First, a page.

A report on CBC Newsworld featured David Common aboard HMCS Chicoutimi patrolling in the Pacific in proximity, apparently, to the Korean Peninsula. It seems that their rôle is not directly connected to the imminent Olympics, but rather to enforcing UN sanctions on the North Koreans. The report showed pictures, vaguely familiar from other, earlier reports, that the Koreans were breaking the blockade by transferring coal and oil from one ship to another on the high seas, then off-loading from DPRK-flagged craft in North Korean ports.
Part of their gig seems to be coming to the surface from time to time to take pictures, assuming that this will produce damning evidence of collusion on the part of, say, the Chinese or the Russians, but at the cost of blowing the sub’s cover, assuming that anyone interested hadn’t already discerned what the captain of our sub had for breakfast. The photos of the collusion that appeared in earlier reports were all taken from above, which, barring the unlikely event of Chicoutimi levitating (did she not spend a lot of time in dry dock, so being out of the water wouldn’t be entirely unfamiliar), would mean that the provenance of the photos would be either aerial reconnaissance or, most likely, satellite tracking. This scenario would obviate the need for Chicoutimi to be there at all, other than as a seemingly significant mission, to get the men some sea time and some training credits. Given the general state of our armed forced, it would also be the occasion for the issuance of a battle ribbon to adorn the chests of the brave souls intrepid enough to sail in what was purchased as a used sub and which went through two decades of the terrible twos.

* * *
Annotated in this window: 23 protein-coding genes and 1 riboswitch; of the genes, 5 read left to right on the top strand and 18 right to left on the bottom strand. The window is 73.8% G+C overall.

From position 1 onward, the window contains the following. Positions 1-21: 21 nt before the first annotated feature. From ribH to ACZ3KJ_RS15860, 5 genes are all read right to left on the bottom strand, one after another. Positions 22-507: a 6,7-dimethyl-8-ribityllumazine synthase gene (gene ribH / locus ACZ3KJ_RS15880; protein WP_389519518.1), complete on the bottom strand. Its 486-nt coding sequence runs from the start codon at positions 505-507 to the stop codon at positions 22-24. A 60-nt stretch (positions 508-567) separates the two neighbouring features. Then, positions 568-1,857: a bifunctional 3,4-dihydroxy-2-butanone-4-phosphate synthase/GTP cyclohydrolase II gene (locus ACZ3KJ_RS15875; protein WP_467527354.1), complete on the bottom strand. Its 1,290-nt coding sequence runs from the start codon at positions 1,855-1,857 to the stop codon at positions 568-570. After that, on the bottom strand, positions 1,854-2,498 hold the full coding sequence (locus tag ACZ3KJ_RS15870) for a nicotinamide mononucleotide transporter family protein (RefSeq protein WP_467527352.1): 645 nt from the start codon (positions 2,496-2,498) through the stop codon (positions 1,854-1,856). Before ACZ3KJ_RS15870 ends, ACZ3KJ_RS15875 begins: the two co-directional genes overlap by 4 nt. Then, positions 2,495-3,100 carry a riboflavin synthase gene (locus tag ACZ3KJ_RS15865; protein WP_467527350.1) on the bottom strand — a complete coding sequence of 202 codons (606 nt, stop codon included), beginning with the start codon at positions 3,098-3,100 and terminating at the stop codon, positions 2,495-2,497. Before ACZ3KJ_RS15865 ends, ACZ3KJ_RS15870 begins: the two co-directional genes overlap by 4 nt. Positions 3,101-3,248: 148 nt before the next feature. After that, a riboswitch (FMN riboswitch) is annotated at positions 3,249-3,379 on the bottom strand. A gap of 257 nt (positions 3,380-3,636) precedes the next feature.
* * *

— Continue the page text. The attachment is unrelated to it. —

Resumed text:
Don Cherry, our Cuckaloo-in-Chief, will have fun with this, touting the prowess of “our Boys”, which brings this wandering mind to another thought following an awkward exchange with a wounded veteran at a town hall, where our PM is said to have exclaimed in frustration that vets were asking more than we can afford. Sadly, my take is that our ability to afford services and pensions for veterans is more a matter of priorities: as we keep low-balling price points on natural resources as they exit the country and the commons, as we remain deaf to the sound of fortunes exiting the country for tax havens, as we prepare to indulge all our favourite bankers and infrastructure project managers in a feast at the public trough, we might want to reconsider the plight of those who have served their country to the best of their ability. We might also want to scrutinize the mission creep that sends people off on wild goose chases where the pay off for the risk incurred is insufficient to merit going in the first place. The best way to avoid the burden of broken vets is to keep them out of any bellicose silliness unless we are directly threatened. I like Francis Bacon’s quip about marching off to war:
The best armor is to keep out of gunshot.